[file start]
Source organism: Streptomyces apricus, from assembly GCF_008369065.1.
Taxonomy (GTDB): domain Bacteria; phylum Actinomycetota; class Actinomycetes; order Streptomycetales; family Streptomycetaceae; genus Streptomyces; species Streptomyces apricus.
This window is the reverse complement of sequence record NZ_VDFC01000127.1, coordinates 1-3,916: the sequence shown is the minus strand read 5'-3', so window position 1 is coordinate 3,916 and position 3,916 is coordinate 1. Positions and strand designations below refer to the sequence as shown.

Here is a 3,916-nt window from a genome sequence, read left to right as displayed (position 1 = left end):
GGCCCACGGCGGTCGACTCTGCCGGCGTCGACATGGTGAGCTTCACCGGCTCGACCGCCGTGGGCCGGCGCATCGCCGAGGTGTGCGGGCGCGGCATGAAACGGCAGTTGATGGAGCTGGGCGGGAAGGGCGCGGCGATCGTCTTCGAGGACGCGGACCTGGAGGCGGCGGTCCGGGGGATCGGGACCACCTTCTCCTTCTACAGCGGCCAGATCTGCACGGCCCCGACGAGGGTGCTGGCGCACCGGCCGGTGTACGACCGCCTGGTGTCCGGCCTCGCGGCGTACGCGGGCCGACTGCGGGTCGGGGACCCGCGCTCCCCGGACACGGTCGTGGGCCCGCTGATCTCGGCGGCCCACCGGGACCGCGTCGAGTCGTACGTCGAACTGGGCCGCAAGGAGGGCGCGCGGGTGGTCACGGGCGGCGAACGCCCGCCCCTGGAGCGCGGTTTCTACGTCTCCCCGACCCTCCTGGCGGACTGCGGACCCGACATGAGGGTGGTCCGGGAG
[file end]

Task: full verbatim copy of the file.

Source organism: Streptomyces apricus, from assembly GCF_008369065.1.
Taxonomy (GTDB): domain Bacteria; phylum Actinomycetota; class Actinomycetes; order Streptomycetales; family Streptomycetaceae; genus Streptomyces; species Streptomyces apricus.
This window is the reverse complement of sequence record NZ_VDFC01000127.1, coordinates 1-3,916: the sequence shown is the minus strand read 5'-3', so window position 1 is coordinate 3,916 and position 3,916 is coordinate 1. Positions and strand designations below refer to the sequence as shown.

Here is a 3,916-nt window from a genome sequence, read left to right as displayed (position 1 = left end):
GGCCCACGGCGGTCGACTCTGCCGGCGTCGACATGGTGAGCTTCACCGGCTCGACCGCCGTGGGCCGGCGCATCGCCGAGGTGTGCGGGCGCGGCATGAAACGGCAGTTGATGGAGCTGGGCGGGAAGGGCGCGGCGATCGTCTTCGAGGACGCGGACCTGGAGGCGGCGGTCCGGGGGATCGGGACCACCTTCTCCTTCTACAGCGGCCAGATCTGCACGGCCCCGACGAGGGTGCTGGCGCACCGGCCGGTGTACGACCGCCTGGTGTCCGGCCTCGCGGCGTACGCGGGCCGACTGCGGGTCGGGGACCCGCGCTCCCCGGACACGGTCGTGGGCCCGCTGATCTCGGCGGCCCACCGGGACCGCGTCGAGTCGTACGTCGAACTGGGCCGCAAGGAGGGCGCGCGGGTGGTCACGGGCGGCGAACGCCCGCCCCTGGAGCGCGGTTTCTACGTCTCCCCGACCCTCCTGGCGGACTGCGGACCCGACATGAGGGTGGTCCGGGAG